Law: Enhanced Enforcement of Labor Laws

In June, 2012, a new law (i.e. the Law for the Enhanced Enforcement of the Labor Laws – 2011 – the “Enhanced Enforcement Law”) will come into effect with the objective of encouraging employers’ compliance with the current labor laws by penalizing employers who violate them.  While we assume that all of our clients and friends already comply with the provisions of the law, you may want to share with your colleagues the new ramifications for failing to do so.

1.         Sanctions Due to Violation of Labor Laws.  The Enhanced Enforcement Law sets forth three levels of fines corresponding to three levels of gravity of the violation.

(a)        “Class A” Sanctions. An employer is subject to a fine of NIS5,000 if, among other things, the employer: (1) fails to maintain records of employees’ hours and annual leave; (2) employs a minor without the minor’s having undergone a physical examination or submitted a medical certificate and certain other violations pertaining to the employment of minors; (3) fails to establish sexual harassment policy; (4) fails to display a notice containing an employee’s right to minimum wage; (5) requires job applicants to produce their army profile or otherwise violates the provisions intended to prevent discrimination in the workplace; (6) requires applicants to submit genetic information or submit to genetic testing; (7) does not provide employees with their statutory right to breaks during the workday including for meals, prayer, use of bathroom facilities and between work days; or (8) employs a woman who works in shifts for more than the statutory maximum or employing a woman who is at least four months pregnant for overtime or on weekends without medical certification or not in accordance with her medical certificate without her consent or who is required to work night shifts or on weekends during the four months after she returns from maternity leave and without her consent.

(b)        “Class B” Sanctions. An employer is subject to a fine of NIS20,000 if, among other things, the employer (1) fails to provide annual leave with pay; (2) employs employees for overtime or on weekends in contravention with the law and not in accordance with a permit; (3) does not pay compensation for overtime or for work during the weekly rest; (4) illegally employs a minor during school hours and other violations regarding the employment of youth; (5) failure to provide the statutory notice of employment terms within 30 days of commencement of employment and material changes thereto; (6) failure to provide certification of the period of employment as required upon termination of the employer-employee relationship; (7) failure to provide employees with paystubs which include the statutorily required information;  (8) violation of law with respect to utilization of manpower agencies or (9) violating an employee’s right to maternity leave.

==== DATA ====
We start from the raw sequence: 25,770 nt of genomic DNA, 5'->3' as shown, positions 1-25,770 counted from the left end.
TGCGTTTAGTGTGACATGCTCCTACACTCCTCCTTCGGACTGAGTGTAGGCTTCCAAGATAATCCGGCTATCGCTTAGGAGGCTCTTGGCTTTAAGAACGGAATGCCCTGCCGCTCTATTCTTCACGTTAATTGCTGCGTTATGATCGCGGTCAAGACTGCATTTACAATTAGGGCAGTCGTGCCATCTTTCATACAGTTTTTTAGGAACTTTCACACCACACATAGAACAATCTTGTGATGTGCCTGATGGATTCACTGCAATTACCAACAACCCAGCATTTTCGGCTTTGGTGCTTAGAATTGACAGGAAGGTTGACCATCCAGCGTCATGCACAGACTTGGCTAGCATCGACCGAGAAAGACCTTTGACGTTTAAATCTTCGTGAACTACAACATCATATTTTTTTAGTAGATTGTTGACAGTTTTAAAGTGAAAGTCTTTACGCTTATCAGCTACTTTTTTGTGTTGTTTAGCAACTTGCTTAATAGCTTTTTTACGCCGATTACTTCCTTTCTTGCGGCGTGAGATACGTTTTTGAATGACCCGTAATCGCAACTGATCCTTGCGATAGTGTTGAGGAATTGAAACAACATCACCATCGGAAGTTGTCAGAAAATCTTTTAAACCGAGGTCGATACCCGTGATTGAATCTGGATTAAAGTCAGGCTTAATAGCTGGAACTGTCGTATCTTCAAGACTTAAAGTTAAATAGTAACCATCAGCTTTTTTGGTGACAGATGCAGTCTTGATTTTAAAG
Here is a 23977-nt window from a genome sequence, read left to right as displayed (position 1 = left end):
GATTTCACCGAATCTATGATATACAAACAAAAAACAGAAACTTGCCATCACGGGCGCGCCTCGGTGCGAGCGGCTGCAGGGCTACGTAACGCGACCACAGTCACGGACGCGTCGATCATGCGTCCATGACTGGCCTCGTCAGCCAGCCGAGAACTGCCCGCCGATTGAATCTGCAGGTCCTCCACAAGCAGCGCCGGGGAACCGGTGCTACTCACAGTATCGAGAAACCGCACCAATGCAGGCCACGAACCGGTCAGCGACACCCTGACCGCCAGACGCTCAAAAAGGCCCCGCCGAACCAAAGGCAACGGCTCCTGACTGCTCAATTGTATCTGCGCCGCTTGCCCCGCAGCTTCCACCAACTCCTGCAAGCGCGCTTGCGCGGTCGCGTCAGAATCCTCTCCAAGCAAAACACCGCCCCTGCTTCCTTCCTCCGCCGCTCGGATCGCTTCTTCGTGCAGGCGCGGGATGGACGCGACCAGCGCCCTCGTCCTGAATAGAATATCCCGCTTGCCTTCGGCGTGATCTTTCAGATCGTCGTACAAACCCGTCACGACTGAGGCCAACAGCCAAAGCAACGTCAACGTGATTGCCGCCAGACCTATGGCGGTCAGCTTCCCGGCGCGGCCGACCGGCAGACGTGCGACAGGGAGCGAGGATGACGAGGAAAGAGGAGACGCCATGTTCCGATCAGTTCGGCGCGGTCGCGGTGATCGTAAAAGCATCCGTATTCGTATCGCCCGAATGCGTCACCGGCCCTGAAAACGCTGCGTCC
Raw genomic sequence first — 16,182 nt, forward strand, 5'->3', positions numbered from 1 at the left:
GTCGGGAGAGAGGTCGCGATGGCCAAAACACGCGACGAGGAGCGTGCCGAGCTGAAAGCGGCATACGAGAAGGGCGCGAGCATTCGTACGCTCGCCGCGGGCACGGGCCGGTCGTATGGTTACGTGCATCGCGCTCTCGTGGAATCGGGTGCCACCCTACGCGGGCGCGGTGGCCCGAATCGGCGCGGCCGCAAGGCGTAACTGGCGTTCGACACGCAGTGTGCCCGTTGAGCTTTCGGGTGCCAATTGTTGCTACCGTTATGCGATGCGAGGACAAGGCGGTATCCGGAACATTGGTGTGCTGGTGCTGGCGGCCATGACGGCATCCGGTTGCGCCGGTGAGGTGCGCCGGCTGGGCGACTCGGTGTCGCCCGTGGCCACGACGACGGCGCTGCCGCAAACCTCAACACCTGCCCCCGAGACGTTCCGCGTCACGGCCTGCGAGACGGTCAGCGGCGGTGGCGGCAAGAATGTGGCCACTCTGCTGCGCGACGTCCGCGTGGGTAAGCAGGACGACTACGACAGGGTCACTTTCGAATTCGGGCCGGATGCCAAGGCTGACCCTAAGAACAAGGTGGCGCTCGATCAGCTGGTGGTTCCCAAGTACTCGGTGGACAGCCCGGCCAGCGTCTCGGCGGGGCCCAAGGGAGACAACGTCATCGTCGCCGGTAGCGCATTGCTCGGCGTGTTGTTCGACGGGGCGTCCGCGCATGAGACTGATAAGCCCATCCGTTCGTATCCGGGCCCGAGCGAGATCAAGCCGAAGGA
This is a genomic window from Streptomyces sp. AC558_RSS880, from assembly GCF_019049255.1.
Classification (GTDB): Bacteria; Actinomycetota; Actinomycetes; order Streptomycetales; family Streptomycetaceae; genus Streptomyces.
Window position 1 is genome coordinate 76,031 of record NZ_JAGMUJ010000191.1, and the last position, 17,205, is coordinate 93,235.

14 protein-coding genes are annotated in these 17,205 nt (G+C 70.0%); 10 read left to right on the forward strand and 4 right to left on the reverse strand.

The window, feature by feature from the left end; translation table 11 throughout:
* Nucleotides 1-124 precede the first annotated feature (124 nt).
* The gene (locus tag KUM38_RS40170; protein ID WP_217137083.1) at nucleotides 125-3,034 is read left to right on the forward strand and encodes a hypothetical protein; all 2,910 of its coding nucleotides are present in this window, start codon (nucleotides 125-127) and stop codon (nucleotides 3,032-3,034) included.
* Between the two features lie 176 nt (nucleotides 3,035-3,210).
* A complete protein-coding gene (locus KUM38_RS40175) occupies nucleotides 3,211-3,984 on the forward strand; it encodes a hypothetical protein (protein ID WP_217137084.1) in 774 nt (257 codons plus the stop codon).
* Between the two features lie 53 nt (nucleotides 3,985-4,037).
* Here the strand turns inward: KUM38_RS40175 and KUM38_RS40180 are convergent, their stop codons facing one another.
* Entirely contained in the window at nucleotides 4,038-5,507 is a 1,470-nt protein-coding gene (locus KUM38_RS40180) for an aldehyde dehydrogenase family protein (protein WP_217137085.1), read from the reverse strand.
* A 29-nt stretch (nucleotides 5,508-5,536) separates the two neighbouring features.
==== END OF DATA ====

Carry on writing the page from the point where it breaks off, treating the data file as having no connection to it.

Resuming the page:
(c)        “Class C” Sanctions. An employer is subject to a fine of NIS35,000 if, among other things, the employer (1) without a permit employs employees  for overtime or during weekly rest; (2) employs a minor below the age of 15 together with other violations with respect to the employment of minors; (3) failure to pay salary on time; (4) failure to pay at least minimum wage; (5) illegally dismisses a woman or man in maternity/paternity leave; (6) without a permit, dismisses an employee serving in reserve duty; or (7) failure to make mandatory pension payments.

Continued or recurring violations can result in even higher penalties.  Further, the new fines are in addition to employers’ liability as already reflected in the various, applicable laws

2.         General Manager’s Liability.  The General Manager of a company is required to take reasonable measures to ensure compliance with the labor law provisions. If the General Manager did not do so and received official warning, fines can be imposed upon her personally in amounts equal to 25% of the above-referenced fines.  

3.         Manpower Agencies.   If a business retains the services of a manpower agency and that agency violates the provisions of the law, the business that retained those services may also be liable for the violations.

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This memorandum is not to be considered as a legal opinion.

For legal advice, we suggest that you contact legal counsel directly.

Russell D. Mayer is senior partner at the Jerusalem-based law firm of Livnat, Mayer & Co.

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©         2012 – All rights reserved

About the Author
Senior Partner at the Jerusalem-based law firm of Livnat, Mayer & Co., specializing in Elder Care, Employment Law, Wills and Corporate. One of the lawyers certified as a Specially Trained and Authorized Israeli Lawyer by the Guardian General's Office.